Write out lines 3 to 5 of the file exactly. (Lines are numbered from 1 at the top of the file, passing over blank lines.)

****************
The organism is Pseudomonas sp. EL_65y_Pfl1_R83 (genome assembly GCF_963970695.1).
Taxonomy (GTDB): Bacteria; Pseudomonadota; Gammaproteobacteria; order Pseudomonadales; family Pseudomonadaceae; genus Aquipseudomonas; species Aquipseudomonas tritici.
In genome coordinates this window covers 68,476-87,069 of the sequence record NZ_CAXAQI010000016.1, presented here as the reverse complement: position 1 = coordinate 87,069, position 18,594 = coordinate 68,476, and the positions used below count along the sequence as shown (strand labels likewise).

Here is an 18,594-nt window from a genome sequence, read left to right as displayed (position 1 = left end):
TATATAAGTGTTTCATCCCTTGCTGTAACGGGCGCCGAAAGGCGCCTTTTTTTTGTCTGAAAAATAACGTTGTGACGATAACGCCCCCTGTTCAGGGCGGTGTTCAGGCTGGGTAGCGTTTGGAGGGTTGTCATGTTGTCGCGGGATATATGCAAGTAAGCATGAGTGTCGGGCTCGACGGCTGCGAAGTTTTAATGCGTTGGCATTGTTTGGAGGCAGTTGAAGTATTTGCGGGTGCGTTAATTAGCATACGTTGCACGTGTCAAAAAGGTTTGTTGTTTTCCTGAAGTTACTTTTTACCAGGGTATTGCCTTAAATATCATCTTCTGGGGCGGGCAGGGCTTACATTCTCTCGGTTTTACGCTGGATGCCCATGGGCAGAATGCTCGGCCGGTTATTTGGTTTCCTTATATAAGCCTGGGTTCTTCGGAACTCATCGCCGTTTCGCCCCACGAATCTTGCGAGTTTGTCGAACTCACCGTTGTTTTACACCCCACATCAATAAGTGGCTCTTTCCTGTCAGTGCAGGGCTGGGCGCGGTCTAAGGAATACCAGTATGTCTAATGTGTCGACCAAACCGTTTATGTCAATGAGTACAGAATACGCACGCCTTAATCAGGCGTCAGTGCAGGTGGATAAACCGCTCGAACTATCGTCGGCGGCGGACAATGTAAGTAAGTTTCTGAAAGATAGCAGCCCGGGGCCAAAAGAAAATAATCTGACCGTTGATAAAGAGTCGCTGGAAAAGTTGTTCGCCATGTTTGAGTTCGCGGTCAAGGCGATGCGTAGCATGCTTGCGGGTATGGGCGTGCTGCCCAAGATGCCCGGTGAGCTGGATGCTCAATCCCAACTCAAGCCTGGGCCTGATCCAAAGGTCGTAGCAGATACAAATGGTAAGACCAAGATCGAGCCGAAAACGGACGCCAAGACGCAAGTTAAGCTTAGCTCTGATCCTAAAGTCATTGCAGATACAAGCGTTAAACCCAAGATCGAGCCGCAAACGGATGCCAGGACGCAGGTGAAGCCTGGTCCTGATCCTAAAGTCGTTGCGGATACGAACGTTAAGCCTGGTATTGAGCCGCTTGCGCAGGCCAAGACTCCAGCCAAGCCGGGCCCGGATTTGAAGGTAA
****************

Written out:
In genome coordinates this window covers 68,476-87,069 of the sequence record NZ_CAXAQI010000016.1, presented here as the reverse complement: position 1 = coordinate 87,069, position 18,594 = coordinate 68,476, and the positions used below count along the sequence as shown (strand labels likewise).

Here is an 18,594-nt window from a genome sequence, read left to right as displayed (position 1 = left end):
TATATAAGTGTTTCATCCCTTGCTGTAACGGGCGCCGAAAGGCGCCTTTTTTTTGTCTGAAAAATAACGTTGTGACGATAACGCCCCCTGTTCAGGGCGGTGTTCAGGCTGGGTAGCGTTTGGAGGGTTGTCATGTTGTCGCGGGATATATGCAAGTAAGCATGAGTGTCGGGCTCGACGGCTGCGAAGTTTTAATGCGTTGGCATTGTTTGGAGGCAGTTGAAGTATTTGCGGGTGCGTTAATTAGCATACGTTGCACGTGTCAAAAAGGTTTGTTGTTTTCCTGAAGTTACTTTTTACCAGGGTATTGCCTTAAATATCATCTTCTGGGGCGGGCAGGGCTTACATTCTCTCGGTTTTACGCTGGATGCCCATGGGCAGAATGCTCGGCCGGTTATTTGGTTTCCTTATATAAGCCTGGGTTCTTCGGAACTCATCGCCGTTTCGCCCCACGAATCTTGCGAGTTTGTCGAACTCACCGTTGTTTTACACCCCACATCAATAAGTGGCTCTTTCCTGTCAGTGCAGGGCTGGGCGCGGTCTAAGGAATACCAGTATGTCTAATGTGTCGACCAAACCGTTTATGTCAATGAGTACAGAATACGCACGCCTTAATCAGGCGTCAGTGCAGGTGGATAAACCGCTCGAACTATCGTCGGCGGCGGACAATGTAAGTAAGTTTCTGAAAGATAGCAGCCCGGGGCCAAAAGAAAATAATCTGACCGTTGATAAAGAGTCGCTGGAAAAGTTGTTCGCCATGTTTGAGTTCGCGGTCAAGGCGATGCGTAGCATGCTTGCGGGTATGGGCGTGCTGCCCAAGATGCCCGGTGAGCTGGATGCTCAATCCCAACTCAAGCCTGGGCCTGATCCAAAGGTCGTAGCAGATACAAATGGTAAGACCAAGATCGAGCCGAAAACGGACGCCAAGACGCAAGTTAAGCTTAGCTCTGATCCTAAAGTCATTGCAGATACAAGCGTTAAACCCAAGATCGAGCCGCAAACGGATGCCAGGACGCAGGTGAAGCCTGGTCCTGATCCTAAAGTCGTTGCGGATACGAACGTTAAGCCTGGTATTGAGCCGCTTGCGCAGGCCAAGACTCCAGCCAAGCCGGGCCCGGATTTGAAGGTAA